Working with file descriptors in Node.js
How to interact with file descriptors using Node.js
Before you're able to interact with a file that sits in your filesystem, you must get a file descriptor.
A file descriptor is a reference to an open file, a number (fd) returned by opening the file using the
open() method offered by the
fs module. This number (
fd) uniquely identifies an open file in operating system:
r we used as the second parameter to the
That flag means we open the file for reading.
Other flags you'll commonly use are:
|Flag||Description||File gets created if it doesn't exist|
|This flag opens the file for reading and writing||❌|
|This flag opens the file for reading and writing and it also positions the stream at the beginning of the file||✅|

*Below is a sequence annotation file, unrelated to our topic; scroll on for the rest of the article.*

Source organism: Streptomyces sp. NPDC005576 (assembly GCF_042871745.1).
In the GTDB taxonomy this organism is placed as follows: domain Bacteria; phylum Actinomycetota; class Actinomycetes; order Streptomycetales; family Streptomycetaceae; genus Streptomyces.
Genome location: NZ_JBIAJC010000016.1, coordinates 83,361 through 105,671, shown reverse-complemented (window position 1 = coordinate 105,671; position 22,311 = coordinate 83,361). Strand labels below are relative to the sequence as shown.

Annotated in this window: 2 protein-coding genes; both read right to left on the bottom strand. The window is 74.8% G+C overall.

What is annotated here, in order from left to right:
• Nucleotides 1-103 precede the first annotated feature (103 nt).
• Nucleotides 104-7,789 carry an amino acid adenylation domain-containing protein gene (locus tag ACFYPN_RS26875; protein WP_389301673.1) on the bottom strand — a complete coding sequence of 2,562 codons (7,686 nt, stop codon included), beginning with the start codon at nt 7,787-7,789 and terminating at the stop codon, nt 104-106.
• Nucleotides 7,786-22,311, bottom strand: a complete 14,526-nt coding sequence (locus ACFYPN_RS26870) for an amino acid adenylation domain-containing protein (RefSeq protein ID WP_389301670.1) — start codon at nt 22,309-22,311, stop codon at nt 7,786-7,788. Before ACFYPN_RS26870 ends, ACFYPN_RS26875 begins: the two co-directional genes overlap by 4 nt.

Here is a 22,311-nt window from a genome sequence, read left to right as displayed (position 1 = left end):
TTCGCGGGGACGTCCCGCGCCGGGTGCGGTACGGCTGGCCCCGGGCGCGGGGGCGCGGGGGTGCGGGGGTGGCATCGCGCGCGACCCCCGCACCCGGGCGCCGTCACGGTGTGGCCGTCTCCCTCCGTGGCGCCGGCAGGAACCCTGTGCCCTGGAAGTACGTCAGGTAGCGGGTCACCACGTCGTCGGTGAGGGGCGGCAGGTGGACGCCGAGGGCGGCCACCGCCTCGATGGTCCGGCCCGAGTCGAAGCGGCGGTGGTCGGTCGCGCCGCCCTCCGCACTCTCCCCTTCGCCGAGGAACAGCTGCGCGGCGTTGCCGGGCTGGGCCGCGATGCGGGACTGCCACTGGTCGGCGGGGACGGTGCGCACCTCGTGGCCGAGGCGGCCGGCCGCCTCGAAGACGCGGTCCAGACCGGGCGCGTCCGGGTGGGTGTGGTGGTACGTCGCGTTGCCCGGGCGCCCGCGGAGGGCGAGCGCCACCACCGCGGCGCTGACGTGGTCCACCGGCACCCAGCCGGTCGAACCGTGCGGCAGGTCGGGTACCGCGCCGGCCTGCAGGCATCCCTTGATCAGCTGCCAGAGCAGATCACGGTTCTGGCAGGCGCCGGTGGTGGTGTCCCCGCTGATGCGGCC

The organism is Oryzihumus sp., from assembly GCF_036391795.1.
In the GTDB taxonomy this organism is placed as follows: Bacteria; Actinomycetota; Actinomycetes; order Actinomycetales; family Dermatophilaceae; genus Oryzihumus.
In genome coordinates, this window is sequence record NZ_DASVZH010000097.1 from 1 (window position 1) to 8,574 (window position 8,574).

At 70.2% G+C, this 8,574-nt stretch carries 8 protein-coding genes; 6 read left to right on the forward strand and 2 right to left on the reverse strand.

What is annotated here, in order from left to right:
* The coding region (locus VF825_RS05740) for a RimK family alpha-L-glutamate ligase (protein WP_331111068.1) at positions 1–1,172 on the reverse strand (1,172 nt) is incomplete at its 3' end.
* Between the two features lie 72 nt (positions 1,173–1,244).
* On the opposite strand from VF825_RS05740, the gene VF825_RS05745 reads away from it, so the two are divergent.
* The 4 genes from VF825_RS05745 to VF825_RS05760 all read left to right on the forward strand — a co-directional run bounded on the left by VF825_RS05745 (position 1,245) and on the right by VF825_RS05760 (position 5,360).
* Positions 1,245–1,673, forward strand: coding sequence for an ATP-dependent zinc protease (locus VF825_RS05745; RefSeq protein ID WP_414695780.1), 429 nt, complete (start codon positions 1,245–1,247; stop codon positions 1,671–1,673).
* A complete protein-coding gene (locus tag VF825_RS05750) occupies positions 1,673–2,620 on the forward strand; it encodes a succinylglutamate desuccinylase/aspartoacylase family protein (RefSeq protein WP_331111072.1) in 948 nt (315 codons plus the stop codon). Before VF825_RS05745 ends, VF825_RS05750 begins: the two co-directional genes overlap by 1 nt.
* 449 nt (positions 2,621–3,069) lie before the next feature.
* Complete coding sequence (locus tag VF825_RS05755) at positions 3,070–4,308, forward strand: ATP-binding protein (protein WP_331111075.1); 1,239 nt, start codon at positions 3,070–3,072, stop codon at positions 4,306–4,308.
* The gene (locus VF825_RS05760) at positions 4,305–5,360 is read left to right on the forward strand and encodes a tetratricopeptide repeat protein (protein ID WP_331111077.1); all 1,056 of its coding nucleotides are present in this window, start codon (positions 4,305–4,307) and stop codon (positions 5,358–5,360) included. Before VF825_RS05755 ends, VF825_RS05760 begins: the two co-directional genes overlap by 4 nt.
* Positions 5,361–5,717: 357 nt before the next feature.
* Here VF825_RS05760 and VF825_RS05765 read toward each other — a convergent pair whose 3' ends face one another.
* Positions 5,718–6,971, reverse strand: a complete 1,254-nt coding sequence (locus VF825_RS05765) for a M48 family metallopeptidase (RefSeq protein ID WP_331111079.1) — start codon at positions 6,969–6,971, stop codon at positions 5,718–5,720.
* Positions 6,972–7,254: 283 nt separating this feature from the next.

|This flag opens the file for writing and it also positions the stream at the end of the file||✅|
|This flag opens the file for reading and writing and it also positions the stream at the end of the file||✅|
You can also open the file by using the
fs.openSync method, which returns the file descriptor, instead of providing it in a callback:
Once you get the file descriptor, in whatever way you choose, you can perform all the operations that require it, like calling
fs.close() and many other operations that interact with the filesystem.
You can also open the file by using the promise-based
fsPromises.open method offered by the
fs/promises module is available starting only from Node.js v14. Before v14, after v10, you can use
require('fs').promises instead. Before v10, after v8, you can use
util.promisify to convert
fs methods into promise-based methods.
Here is an example of
To see more details about the
fs/promises module, please check fs/promises API.